Nanochon is a Rosenman Innovator.

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District med-tech startup Nanochon is shooting to close a $3.5 million seed round in January to fund the first human study of its product, a 3D-printed implant made with George Washington University-licensed technology that replaces lost or damaged cartilage as an alternative to replacement surgeries. If all goes as planned, that clinical trial would kick off later this year.

The institutional round is the company’s first, after securing less than $500,000 to date through grants and some friends-and-family investments. The business is gaining early recognition for its product, which aims to shorten a patient’s recovery time at a lower cost. That includes going through the University of California, San Francisco’s Rosenman Innovators program and Johnson & Johnson Innovation’s JLABS incubator.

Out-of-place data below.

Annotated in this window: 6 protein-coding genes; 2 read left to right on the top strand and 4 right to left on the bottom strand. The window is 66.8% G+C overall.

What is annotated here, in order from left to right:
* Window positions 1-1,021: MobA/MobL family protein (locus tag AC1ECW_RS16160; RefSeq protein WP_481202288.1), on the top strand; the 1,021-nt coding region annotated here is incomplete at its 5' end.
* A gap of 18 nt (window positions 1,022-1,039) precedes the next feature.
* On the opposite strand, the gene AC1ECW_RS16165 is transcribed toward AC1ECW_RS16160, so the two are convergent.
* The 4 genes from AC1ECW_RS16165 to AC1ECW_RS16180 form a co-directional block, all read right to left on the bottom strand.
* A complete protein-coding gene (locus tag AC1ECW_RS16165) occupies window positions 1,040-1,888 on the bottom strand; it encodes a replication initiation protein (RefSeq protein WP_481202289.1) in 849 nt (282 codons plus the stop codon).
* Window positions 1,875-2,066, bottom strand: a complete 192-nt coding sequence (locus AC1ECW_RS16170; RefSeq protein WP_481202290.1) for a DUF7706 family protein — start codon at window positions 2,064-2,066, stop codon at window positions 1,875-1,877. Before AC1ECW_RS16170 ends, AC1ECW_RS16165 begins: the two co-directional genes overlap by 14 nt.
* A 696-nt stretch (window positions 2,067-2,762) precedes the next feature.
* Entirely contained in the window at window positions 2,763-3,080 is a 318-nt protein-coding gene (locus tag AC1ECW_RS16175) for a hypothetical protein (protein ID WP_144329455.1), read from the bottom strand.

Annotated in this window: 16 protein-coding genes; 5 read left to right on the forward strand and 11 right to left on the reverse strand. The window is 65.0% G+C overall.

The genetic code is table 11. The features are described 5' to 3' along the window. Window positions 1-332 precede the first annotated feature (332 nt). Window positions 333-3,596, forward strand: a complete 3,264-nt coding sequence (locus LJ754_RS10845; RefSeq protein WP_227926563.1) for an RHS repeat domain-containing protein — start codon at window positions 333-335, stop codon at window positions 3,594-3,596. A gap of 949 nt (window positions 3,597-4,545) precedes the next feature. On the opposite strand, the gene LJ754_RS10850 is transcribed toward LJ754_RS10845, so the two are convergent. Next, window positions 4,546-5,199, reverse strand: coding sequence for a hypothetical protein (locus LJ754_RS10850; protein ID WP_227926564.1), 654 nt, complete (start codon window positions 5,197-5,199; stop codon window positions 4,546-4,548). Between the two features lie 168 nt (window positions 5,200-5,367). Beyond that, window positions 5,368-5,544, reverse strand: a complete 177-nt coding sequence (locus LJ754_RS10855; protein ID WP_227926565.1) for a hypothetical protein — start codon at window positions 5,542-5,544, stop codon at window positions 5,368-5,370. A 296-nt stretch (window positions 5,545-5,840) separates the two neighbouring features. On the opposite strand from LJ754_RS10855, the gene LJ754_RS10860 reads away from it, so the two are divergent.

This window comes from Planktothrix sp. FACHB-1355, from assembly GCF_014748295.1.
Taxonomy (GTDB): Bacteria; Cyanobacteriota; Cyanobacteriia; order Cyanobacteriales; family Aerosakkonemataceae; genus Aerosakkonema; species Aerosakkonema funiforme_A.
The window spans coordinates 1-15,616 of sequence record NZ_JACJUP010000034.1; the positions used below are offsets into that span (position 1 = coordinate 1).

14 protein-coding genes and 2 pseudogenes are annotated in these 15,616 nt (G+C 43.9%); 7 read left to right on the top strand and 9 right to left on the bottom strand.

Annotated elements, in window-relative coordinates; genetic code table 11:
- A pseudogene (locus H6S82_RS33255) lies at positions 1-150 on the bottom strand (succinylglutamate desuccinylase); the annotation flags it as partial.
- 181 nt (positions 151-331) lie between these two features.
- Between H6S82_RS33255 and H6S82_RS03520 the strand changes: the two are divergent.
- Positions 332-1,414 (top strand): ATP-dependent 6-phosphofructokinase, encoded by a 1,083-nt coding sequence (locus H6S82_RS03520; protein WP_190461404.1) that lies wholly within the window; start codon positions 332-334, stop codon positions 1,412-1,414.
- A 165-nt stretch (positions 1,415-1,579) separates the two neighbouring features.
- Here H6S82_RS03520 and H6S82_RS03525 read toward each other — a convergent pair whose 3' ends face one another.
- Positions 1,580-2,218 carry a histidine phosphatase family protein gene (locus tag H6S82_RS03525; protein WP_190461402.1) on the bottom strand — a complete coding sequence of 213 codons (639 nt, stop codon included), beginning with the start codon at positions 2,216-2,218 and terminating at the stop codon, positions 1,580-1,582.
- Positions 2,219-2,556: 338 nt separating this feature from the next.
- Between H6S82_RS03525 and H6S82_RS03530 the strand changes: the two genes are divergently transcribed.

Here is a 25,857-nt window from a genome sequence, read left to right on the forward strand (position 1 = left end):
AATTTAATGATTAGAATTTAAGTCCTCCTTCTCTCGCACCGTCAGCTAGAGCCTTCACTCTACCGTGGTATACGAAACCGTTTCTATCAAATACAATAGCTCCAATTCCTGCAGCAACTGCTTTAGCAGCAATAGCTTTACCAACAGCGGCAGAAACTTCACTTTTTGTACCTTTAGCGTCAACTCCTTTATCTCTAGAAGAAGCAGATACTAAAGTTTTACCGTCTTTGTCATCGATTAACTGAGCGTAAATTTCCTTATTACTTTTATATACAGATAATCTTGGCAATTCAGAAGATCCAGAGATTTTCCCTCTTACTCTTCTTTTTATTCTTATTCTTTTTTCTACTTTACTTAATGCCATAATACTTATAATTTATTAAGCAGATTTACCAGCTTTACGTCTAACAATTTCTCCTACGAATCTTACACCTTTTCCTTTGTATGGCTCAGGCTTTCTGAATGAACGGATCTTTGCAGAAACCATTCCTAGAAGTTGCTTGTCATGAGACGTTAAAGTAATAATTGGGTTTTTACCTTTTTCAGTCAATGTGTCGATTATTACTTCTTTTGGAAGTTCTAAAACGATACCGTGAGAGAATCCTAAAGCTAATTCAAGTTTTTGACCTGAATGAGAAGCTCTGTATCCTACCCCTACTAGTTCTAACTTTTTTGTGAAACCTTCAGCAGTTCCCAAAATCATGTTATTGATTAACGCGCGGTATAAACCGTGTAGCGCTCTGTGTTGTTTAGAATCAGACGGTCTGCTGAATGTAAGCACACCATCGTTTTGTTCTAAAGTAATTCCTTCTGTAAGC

Nanochon must execute multiple studies and earn approval from the Food and Drug Administration before it can reach patients, which could happen by the start of 2025. And it will need to raise more funding to get there, probably about $20 million to go to market.

But there’s more on tap for the 5-year-old startup: taking the implant to market with a strategic partner and eventually selling the business to an industry giant, said co-founder and CEO Ben Holmes. “That’s definitely still the goal.”